Some members of clergy strictly follow traditional orders of service specific to their faith. Perhaps you want to write your own vows or perhaps you want both your mother and father to escort you down the aisle. These are things you and your groom should discuss with your officiant to gauge his or her comfort level with your wedding wishes.
  6. Will your wedding venue play a role in an officiant's availability?
    If your wedding reception and ceremony will take place at the same location (one where alcohol will be served) ask your officiant if he is comfortable performing your wedding ceremony in an environment of that kind.
  7. Will you be required to attend premarital counseling?
    With some faiths, couples are required to participate in premarital counseling. This may be something you will have to consider if your heart is set on an officiant who follows this tradition.
  8. What happens if the officiant cancels at the last minute?
    Will your officiant have a selected backup or would you need to find an alternate yourselves? Ask the vendor about his or her cancellation/rescheduling policy to protect you in case of an unforeseen emergency.

  9. Will the officiant perform your ceremony if you are not married in his/her church?
    Is it mandatory that you’re married at their home church? If so, are there any exceptions to this rule?

  10. Will your wedding day affect the availability of certain officiants?
    Some couples may choose to have thei...

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NJ Wedding Laws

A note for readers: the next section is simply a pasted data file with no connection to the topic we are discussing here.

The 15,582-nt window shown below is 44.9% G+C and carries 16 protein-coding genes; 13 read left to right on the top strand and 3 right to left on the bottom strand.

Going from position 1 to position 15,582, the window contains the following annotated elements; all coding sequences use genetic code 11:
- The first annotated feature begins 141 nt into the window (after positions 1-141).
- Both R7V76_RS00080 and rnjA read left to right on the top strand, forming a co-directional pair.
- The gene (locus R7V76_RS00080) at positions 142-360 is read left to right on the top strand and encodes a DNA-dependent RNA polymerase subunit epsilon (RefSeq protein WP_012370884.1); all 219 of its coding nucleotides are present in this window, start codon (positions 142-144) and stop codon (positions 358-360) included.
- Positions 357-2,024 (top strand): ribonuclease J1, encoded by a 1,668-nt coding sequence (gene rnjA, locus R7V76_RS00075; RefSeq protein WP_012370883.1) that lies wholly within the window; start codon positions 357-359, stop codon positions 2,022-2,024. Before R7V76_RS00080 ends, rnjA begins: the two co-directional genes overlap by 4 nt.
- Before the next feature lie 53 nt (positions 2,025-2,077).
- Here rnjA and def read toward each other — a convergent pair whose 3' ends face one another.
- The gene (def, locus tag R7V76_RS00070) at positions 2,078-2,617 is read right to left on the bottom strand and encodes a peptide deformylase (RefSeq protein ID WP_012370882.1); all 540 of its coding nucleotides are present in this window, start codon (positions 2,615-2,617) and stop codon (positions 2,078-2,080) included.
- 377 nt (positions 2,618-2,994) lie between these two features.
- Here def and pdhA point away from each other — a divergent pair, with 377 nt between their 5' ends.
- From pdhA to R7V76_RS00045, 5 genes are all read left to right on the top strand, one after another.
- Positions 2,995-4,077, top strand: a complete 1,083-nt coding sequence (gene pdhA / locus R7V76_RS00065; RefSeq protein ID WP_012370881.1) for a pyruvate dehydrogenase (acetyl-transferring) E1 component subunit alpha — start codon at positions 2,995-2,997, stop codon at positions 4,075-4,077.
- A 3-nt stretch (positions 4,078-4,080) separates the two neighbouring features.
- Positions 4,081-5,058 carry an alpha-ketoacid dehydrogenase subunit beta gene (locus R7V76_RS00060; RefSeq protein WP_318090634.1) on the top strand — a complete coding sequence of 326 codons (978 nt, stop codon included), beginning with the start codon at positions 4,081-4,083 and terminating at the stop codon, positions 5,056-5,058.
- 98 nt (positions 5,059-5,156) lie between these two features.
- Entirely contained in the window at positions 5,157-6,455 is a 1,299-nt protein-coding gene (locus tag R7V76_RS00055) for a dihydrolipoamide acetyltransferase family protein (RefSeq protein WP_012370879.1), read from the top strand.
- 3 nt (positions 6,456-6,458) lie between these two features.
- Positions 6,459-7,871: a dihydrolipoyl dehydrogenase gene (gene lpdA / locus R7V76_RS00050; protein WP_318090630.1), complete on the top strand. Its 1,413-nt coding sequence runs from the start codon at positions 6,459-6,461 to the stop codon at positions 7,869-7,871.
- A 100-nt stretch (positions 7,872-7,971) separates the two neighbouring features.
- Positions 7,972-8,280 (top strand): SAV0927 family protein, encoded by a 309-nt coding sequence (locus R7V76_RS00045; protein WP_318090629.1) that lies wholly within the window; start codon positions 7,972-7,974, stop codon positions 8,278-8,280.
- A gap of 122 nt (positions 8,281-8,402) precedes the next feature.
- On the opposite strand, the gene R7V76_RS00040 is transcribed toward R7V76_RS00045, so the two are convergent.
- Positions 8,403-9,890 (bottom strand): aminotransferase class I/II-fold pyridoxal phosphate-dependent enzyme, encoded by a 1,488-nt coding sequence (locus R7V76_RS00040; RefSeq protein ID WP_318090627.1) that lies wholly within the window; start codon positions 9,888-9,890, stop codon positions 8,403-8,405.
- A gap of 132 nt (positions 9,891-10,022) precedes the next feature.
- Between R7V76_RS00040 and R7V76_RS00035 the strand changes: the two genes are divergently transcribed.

37:1-13 Authorization To Solemnize Marriages 37:1-13. Each Judge Of The United States Court Of Appeals For The Third Circuit, Each Judge Of A Federal District Court, United States Magistrate, Judge Of A Municipal Court, Judge Of The Superior Court, Judge Of A Tax Court, Retired Judge Of The Superior Court Or Tax Court, Or Judge Of The Superior Court Or Tax Court, The Former County Court, The Former County Juvenile And Domestic Relations Court, Or The Former County District Court Who Has Resigned In Good Standing, Surrogate Of Any County, County Clerk And Any Mayor Or The Deputy Mayor When Authorized By The Mayor, Or Chairman Of Any Township Committee Or Village President Of This State, And Every Minister Of Every Religion, Are Hereby Authorized To Solemnize Marriage Between Such Persons As May Lawfully Enter Into The Matrimonial Relation; And Every Religious Society, Institution Or Organization In This State May Join Together In Marriage Such Persons According To The Rules And Customs Of The Society, Institution Or Organization. New Jersey Marriage Laws Are Governed By New Jersey Permanent Statute 31. Many Of The Requirements Of New Jerseys Wedding Laws Are Similar To Other States. In Order To Obtain A Marriage License, You Must Have Appropriate Identification Such As Certified Copies Of Birth Certificates, Passports Or Drivers' Licenses. United States Citizens Will Also Need To Furnish Their Social Security Numbers. If You Are Under The Age Of Eighteen, You Must Have Your Parents Consent To The Marriage In Front Of Two Witnesses. If You Are Under The Age Of Sixteen, Judicial Consent Is Necessary. The Fee For A Marriage License Is $28. If You Have Been Previously Married, You Must Supply The County Clerk With A Copy Of Your Divorce Decree If It Has Been Finalized In The Last Thirty Days, Or A Copy Of The Death Certificate Of Your Former Spouse If Your Spouse Passed Away In The Last Thirty Days. The Wedding Officiant Will Be Required To Furnish His Or Her Ordination Papers To The County Clerk As Well As His Or Her Current Contact Information. Covenant Marriages And Proxy Marriages Are Not Permitted According To New Jersey Wedding Laws Though Marriages Between First Cousins Are Permitted. The Ulc Monastery Strongly Advises That Its Ministers Check With The Local County Clerk Where You Intend To Perform A Marriage Ceremony For Any County-Specific Requirements. There Is No Residency Requirement To Marry In New Jersey For The Bride, Groom Or An Online Ordained Minister; Ulc Monastery Ministers From Outside New Jersey Are Thus Free To Perform Ceremonies There. However, If Either The Bride Or Groom Are Residents Of New Jersey, The Couple Should Obtain A Marriage License In The County Where The Bride Lives. If The Bride Is Not A Resident, According To New Jersey Wedding Laws The Couple Must Apply For A Marriage License In The County Where The Groom Lives. If Neither Are Residents Of The State, Obtaining A Marriage License From The County Clerk Where The Ceremony Will Be Held Is Acceptable. Military Personnel Are Considered To Be Residents In The County Where They Are Posted. After The Wedding License Is Issued, There Is A Three Day Waiting Period. Re-Marriages Or Renewal Of Vows Are Exempt From The Three Day Waiting Period. New Jersey Permanent Statutes 37:1-13 Governs The Legal Authorization To Solemnize Marriages And Civil Unions. The Following Is An A Partial Rendition Of This Statute As It Pertains To Wedding Officiants: "Judges Of A Federal District Court, United States Magistrates, Judges Of A Municipal Court, Judges Of The Superior Court, Judges Of A Tax Court, Retired Judges Of The Superior Court, Judge Or The Superior Or Tax Court Who Has Resigned In Good Standing, Any Mayor/Deputy Mayor Or Chairman Of Any Township Committee, Village President Of New Jersey, County Clerks, And Every Minister Of Every Religion." Notice That Any Ordained Minister Of "Every" Religion May Officiate Weddings According To New Jersey Laws; The Universal Life Church Is Thus Shoe-Horned Into Being Legally Recognized In New Jersey As A Result. Wedding Officiants Must Send Marriage Certificates To The New Jersey Department For Public Health In Trenton, New Jersey Within Thirty Days Of The Ceremony. New Jersey Was One Of The First States To Legalize Gay Marriage In The Form Of Domestic Partnerships. Domestic Partnerships Give Same-Sex Couples Many Of The Same Rites As Heterosexual Couples. The Domestic Partnership Act Was Enacted In January Of 2004 By The New Jersey Legislature. It Provides Inheritance, Property Rites And Limited Healthcare Benefits Between Same-Sex Couples Or Couples Who Are Sixty-Two Years Old Or Older And Living Together As Domestic Partners. The Two Partners Must Document Shared Financial Obligations By Furnishing Proof Of A Joint Deed, Mortgage, Bank Account Or Life Insurance Policy To The County Clerk. Same Sex Wedding Law: Allows Gay Civil Unions ( View Ruling ) To Perform A Marriage In New Jersey You Need To Be Ordained And May Be Required To Provide Proof Of Ordination Such As An Ordination Credential , Wallet Credential , Or A Letter Of Good Standing From The Church.